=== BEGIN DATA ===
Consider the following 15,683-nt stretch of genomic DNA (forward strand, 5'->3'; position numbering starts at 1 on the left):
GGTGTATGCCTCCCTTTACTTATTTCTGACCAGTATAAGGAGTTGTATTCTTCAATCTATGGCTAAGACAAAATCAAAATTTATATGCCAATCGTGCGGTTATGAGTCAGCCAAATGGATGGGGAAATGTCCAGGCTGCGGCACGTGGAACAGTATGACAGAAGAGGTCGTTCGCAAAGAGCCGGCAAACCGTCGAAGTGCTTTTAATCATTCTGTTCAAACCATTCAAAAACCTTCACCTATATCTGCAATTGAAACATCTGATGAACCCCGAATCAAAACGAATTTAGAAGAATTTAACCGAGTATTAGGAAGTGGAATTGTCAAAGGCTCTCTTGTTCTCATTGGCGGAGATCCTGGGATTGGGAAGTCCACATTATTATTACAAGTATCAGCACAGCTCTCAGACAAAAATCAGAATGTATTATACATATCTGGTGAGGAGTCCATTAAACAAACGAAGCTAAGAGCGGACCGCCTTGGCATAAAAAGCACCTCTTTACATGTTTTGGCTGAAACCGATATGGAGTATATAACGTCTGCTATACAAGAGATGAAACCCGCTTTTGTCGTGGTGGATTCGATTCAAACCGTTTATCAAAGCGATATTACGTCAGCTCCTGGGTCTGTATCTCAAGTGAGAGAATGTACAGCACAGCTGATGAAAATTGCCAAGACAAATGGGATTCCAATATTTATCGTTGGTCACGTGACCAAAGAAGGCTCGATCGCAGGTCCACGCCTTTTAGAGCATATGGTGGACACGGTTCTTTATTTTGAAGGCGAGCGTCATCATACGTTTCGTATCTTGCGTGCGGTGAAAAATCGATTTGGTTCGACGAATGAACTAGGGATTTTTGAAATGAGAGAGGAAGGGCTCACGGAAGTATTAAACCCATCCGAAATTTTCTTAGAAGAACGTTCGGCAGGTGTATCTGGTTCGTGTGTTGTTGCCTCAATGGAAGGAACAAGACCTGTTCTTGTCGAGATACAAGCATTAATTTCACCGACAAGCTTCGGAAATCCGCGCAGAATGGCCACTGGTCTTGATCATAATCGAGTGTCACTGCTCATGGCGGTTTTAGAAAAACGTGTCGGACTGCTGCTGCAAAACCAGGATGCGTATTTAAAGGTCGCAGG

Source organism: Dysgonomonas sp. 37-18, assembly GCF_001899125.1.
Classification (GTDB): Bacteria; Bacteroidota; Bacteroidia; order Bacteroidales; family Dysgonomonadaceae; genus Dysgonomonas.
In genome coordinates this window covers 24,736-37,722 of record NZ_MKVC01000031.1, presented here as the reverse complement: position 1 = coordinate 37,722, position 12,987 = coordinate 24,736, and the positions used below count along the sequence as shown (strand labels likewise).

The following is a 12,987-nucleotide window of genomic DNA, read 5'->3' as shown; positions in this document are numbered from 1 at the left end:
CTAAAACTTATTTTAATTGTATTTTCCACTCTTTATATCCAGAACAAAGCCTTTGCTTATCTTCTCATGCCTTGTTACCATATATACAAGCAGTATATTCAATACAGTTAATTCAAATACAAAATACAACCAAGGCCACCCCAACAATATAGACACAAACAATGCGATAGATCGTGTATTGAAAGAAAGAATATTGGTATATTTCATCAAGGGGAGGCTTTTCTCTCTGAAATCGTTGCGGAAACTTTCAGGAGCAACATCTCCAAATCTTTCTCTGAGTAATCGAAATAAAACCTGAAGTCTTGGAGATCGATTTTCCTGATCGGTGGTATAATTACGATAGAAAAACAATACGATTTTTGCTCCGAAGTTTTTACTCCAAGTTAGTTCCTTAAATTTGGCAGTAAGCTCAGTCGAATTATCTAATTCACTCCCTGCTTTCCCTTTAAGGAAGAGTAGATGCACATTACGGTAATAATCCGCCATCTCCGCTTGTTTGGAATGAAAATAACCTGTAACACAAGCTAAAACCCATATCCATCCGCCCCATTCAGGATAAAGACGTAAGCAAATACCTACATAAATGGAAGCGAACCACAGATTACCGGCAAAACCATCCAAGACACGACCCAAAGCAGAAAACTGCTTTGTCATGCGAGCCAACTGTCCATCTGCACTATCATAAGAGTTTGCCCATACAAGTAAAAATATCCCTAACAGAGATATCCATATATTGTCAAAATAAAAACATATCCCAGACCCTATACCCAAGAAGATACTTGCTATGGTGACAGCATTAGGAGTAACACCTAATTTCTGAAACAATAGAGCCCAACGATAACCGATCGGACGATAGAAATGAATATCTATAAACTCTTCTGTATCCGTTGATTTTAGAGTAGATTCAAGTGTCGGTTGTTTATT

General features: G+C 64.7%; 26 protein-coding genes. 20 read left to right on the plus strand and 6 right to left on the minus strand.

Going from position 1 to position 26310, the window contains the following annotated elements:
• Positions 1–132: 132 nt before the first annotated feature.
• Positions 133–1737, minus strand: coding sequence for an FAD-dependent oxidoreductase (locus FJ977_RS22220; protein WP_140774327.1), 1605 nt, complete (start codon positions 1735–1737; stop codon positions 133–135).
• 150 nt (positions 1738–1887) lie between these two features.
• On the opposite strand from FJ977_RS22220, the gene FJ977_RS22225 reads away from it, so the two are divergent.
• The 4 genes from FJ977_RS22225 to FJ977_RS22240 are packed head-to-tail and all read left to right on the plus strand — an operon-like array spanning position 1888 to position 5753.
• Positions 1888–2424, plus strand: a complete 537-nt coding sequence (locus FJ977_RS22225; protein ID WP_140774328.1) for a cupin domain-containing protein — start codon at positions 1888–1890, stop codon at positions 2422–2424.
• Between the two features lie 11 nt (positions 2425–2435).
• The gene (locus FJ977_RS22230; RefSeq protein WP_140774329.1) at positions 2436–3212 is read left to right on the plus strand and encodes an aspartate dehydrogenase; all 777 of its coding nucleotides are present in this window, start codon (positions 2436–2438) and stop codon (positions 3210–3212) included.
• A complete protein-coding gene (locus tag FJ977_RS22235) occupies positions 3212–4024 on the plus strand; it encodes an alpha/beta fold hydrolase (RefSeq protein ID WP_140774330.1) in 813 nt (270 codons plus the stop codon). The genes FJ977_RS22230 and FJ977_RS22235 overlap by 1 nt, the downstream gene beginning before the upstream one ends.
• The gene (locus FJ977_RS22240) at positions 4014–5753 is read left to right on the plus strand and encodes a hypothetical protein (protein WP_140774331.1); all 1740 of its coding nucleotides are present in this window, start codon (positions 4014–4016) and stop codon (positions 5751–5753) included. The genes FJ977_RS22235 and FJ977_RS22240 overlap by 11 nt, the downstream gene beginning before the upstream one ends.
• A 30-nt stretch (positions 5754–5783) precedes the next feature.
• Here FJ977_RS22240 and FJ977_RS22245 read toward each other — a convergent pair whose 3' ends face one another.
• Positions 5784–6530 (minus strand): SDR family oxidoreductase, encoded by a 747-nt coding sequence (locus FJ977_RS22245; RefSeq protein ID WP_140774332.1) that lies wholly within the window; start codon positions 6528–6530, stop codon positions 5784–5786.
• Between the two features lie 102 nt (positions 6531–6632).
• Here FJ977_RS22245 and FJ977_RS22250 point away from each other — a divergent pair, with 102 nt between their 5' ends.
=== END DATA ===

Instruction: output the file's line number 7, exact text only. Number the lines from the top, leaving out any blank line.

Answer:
CTAAAACTTATTTTAATTGTATTTTCCACTCTTTATATCCAGAACAAAGCCTTTGCTTATCTTCTCATGCCTTGTTACCATATATACAAGCAGTATATTCAATACAGTTAATTCAAATACAAAATACAACCAAGGCCACCCCAACAATATAGACACAAACAATGCGATAGATCGTGTATTGAAAGAAAGAATATTGGTATATTTCATCAAGGGGAGGCTTTTCTCTCTGAAATCGTTGCGGAAACTTTCAGGAGCAACATCTCCAAATCTTTCTCTGAGTAATCGAAATAAAACCTGAAGTCTTGGAGATCGATTTTCCTGATCGGTGGTATAATTACGATAGAAAAACAATACGATTTTTGCTCCGAAGTTTTTACTCCAAGTTAGTTCCTTAAATTTGGCAGTAAGCTCAGTCGAATTATCTAATTCACTCCCTGCTTTCCCTTTAAGGAAGAGTAGATGCACATTACGGTAATAATCCGCCATCTCCGCTTGTTTGGAATGAAAATAACCTGTAACACAAGCTAAAACCCATATCCATCCGCCCCATTCAGGATAAAGACGTAAGCAAATACCTACATAAATGGAAGCGAACCACAGATTACCGGCAAAACCATCCAAGACACGACCCAAAGCAGAAAACTGCTTTGTCATGCGAGCCAACTGTCCATCTGCACTATCATAAGAGTTTGCCCATACAAGTAAAAATATCCCTAACAGAGATATCCATATATTGTCAAAATAAAAACATATCCCAGACCCTATACCCAAGAAGATACTTGCTATGGTGACAGCATTAGGAGTAACACCTAATTTCTGAAACAATAGAGCCCAACGATAACCGATCGGACGATAGAAATGAATATCTATAAACTCTTCTGTATCCGTTGATTTTAGAGTAGATTCAAGTGTCGGTTGTTTATT